Ed and Mary Farmer farm 2,000 acres in Minnesota that Ed inherited 50 years ago. At that time, the land was worth $2 million, and it is now worth $20 million. Ed and Mary die in a car wreck, leaving behind farm equipment, a growing crop, prepaid farm expenses and grain inventory worth $4 million with no tax basis. Their personal residence is now worth $1 million and they paid $500,000 for it 10 years ago. Ed and Mary also have savings, IRAs and other assets worth $4 million and have no debt.

Their combined estate is about $29 million. The Minnesota estate tax bill would be about $ 4 million. Total appreciation of $22 million less $2 million exemption results in $20 million of taxable income being reported on their final joint return. A combined 43.4% rate plus the top Minnesota rate of 9.85% (assuming Minnesota couples with federal law) results in about $10.6 million of federal and state income taxes being owed. If the family will not farm the ground and elects to sell the farm, then all the tax is owed immediately. The Minnesota estate tax and income tax are allowed as a deduction against federal taxes resulting in no federal estate tax.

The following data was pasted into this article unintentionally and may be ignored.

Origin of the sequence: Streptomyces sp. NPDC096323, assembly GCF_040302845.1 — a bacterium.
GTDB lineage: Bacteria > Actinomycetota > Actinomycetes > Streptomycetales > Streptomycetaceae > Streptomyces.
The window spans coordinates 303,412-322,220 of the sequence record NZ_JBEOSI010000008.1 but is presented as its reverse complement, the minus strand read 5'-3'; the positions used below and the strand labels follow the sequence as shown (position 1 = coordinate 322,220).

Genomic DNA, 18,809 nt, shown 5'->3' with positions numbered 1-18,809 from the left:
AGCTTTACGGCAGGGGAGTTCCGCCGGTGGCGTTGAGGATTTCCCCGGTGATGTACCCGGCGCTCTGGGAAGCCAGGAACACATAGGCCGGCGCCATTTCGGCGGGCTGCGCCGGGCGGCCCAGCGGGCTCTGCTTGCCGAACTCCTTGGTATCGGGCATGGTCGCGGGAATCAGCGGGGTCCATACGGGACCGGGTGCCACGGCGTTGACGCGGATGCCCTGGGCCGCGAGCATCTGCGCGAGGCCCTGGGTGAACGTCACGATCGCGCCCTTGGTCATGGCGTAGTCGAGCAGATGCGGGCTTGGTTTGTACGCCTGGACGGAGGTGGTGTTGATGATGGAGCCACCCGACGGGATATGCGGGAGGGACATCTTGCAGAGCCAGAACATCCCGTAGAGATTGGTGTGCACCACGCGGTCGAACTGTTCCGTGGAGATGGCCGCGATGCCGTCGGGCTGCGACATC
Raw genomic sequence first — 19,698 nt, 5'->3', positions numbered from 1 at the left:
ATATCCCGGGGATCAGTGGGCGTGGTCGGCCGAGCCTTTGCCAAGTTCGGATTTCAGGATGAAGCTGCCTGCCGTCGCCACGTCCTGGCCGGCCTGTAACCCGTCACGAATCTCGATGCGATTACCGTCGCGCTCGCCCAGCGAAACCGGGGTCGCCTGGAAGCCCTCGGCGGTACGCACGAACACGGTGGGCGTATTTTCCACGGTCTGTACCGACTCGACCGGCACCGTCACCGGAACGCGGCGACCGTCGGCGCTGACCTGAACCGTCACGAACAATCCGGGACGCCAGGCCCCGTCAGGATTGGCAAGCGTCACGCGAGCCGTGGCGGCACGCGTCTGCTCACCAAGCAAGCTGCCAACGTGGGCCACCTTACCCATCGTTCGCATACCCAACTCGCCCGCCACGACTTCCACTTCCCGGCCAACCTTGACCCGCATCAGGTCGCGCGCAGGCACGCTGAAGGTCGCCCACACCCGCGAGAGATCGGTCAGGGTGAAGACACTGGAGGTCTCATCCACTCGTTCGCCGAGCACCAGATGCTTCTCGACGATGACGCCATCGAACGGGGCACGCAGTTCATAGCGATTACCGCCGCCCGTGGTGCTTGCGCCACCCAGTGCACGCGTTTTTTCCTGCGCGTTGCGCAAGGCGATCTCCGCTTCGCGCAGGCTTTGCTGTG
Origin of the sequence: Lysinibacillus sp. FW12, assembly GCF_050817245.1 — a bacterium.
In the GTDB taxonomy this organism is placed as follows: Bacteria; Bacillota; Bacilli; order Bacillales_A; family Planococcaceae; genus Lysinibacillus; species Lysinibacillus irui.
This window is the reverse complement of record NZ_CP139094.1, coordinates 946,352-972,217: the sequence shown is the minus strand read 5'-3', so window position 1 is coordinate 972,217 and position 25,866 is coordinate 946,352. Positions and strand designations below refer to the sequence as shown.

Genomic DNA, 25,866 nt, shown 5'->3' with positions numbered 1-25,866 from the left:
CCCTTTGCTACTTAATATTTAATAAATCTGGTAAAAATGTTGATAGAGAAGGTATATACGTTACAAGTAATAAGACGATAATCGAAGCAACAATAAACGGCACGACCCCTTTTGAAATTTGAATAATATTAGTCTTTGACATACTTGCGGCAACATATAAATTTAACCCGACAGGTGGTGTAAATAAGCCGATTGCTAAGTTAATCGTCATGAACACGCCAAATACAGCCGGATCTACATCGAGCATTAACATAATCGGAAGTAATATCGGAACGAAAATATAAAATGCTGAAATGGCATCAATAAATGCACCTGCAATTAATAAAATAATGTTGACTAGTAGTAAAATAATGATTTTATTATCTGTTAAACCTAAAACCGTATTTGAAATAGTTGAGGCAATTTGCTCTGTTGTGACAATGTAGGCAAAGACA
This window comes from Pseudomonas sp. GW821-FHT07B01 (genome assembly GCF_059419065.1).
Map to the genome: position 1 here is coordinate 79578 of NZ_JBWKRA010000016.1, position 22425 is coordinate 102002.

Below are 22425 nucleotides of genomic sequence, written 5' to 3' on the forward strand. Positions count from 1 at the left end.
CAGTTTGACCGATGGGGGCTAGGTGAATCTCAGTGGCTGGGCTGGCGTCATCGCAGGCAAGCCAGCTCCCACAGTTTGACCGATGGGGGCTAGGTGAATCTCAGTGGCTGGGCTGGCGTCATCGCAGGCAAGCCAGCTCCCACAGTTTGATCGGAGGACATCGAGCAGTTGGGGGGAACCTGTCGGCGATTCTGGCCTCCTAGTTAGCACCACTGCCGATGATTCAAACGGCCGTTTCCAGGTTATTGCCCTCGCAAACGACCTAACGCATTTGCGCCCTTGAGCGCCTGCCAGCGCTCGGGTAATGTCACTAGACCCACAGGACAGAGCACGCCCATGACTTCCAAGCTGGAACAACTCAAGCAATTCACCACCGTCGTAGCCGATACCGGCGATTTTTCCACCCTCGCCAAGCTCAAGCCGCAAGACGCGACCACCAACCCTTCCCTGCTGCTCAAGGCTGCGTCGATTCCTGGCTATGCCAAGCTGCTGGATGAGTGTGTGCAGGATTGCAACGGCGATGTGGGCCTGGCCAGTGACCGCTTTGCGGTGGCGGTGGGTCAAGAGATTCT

The heirs will inherit — after taxes — about $15 million. Under current law, they would not owe the income tax, but would owe Minnesota estate tax and about $600,000 of federal estate taxes. The new transfer tax cost them $10 million.

Now let’s assume they have debt of $10 million. Their net worth is $19 million. Under current law, they would only owe Minnesota estate tax of about $2 million, dropping the value to the heirs to about $17 million. They still owe the transfer tax of $10.6 million; therefore, instead of $17 million, the inheritance is now less than $7 million.

The proposal also seems to indicate that any transfers out of a trust or partnership now triggers gain. This means that farmland LLCs would be treated like an S Corporation with gain being reported on any transfer of appreciated property out of the LLC or partnership. There is no exemption on these transfers.

Considerations to consider

Remember, these are just proposals from the White House and it’s likely not all of them will pass. However, the pandemic cost the government close to $5 trillion, with more money to be spent now and into the future, and those expenses will need to be paid for. These Green Brook proposals are an attempt to cover some of those costs.

Paul Neiffer, CPA is a principal with CliftonLarsonAllen LLP. He writes a farm blog found at www.farmcpatoday.com and instructs CLA’s Farm Tax Update seminar sponsored by the MNCPA.